1947
Text by James Agee 19091955
...It has become that time of evening when people sit on their porches rocking gently and talking gently and watching the street and the standing up into their sphere of possession of the trees of birds` hung havens hangars. People go by; things go by. A horse drawing a buggy breaking his hollow iron music on the asphalt a loud auto a quiet auto people in pairs not in a hurry scuffling switching their weight of aestival body talking casually the taste hovering over them of vanilla strawberry pasteboard and starched milk the image upon them of lovers and horsemen squaring with clowns in hueless amber.
A streetcar raising its iron moan; stopping; belling and starting stertorous; rousing and raising again its iron increasing moan and swimming its gold windows and straw seats on past and past and past the bleak spark crackling and cursing above it like a small malignant spirit set to dog its tracks; the iron whine rises on rising speed; still risen faints; halts; the faint stinging bell; rises again still fainter; fainting lifting lifts faints foregone forgotten. Now is the night one blue dew.
Now is the night one blue dew my father has drained he has coiled the hose.
Low in the length of lawns a frailing of fire who breathes...
Parents on porches rock and rock. From damp strings morning glories hang their ancient faces.
The dry and exalted noise of the locusts from all the air at once enchants my eardrums.
On the rough wet grass of the back yard my father and mother have spread quilts. We all lie there my mother my father my uncle my aunt and I too am lying there.They are not talking much and the talk is quiet of nothing in particular of nothing at all in particular of nothing at all. The stars are wide and alive they seem each like a smile of great sweetness and they seem very near. All my people are larger bodies than mine...with voices gentle and meaningless like the voices of sleeping birds. One is an artist he is living at home. One is a musician she is living at home. One is my mother who is good to me. One is my father who is good to me. By some chance here they are all on this earth; and who shall ever tell the sorrow of being on this earth lying on quilts on the grass in a summer evening among the sounds of the night. May God bless my people my uncle my aunt my mother my good father oh remember them kindly in their time of trouble; and in the hour of their taking away.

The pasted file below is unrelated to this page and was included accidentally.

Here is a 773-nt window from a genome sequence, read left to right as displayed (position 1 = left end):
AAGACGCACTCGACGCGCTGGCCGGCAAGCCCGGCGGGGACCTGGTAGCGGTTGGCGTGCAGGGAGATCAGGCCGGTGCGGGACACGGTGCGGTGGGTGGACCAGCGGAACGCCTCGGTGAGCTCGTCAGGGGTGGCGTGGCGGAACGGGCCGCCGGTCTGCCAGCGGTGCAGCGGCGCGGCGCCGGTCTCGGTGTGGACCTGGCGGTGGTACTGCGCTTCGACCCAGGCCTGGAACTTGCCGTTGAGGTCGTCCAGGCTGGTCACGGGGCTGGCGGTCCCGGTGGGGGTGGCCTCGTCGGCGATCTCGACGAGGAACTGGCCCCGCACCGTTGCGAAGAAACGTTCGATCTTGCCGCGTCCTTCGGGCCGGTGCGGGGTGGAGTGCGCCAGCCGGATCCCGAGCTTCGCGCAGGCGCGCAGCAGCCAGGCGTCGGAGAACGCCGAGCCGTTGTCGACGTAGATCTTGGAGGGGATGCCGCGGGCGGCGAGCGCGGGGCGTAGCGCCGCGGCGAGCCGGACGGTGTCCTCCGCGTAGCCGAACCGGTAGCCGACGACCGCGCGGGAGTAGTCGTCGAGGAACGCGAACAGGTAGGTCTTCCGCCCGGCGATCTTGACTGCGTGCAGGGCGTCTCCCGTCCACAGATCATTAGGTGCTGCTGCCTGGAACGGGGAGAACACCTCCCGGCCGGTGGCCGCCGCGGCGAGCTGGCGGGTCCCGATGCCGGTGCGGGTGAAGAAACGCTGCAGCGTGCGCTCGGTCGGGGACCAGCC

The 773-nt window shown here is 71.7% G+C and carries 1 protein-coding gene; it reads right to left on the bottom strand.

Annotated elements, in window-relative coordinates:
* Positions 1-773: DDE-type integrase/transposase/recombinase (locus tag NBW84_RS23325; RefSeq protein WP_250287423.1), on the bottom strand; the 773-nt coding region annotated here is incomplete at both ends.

After a little I am taken in and put to bed. Sleep soft smiling draws me unto her and those receive me who quietly treat me as one familiar and well-beloved in that home but will not oh will not not now not ever; but will not ever tell me who I am.


Knoxville: Summer of 1915, op.24 (Barber)
Added by: Bark_ovsky , 01.11.2017 13:32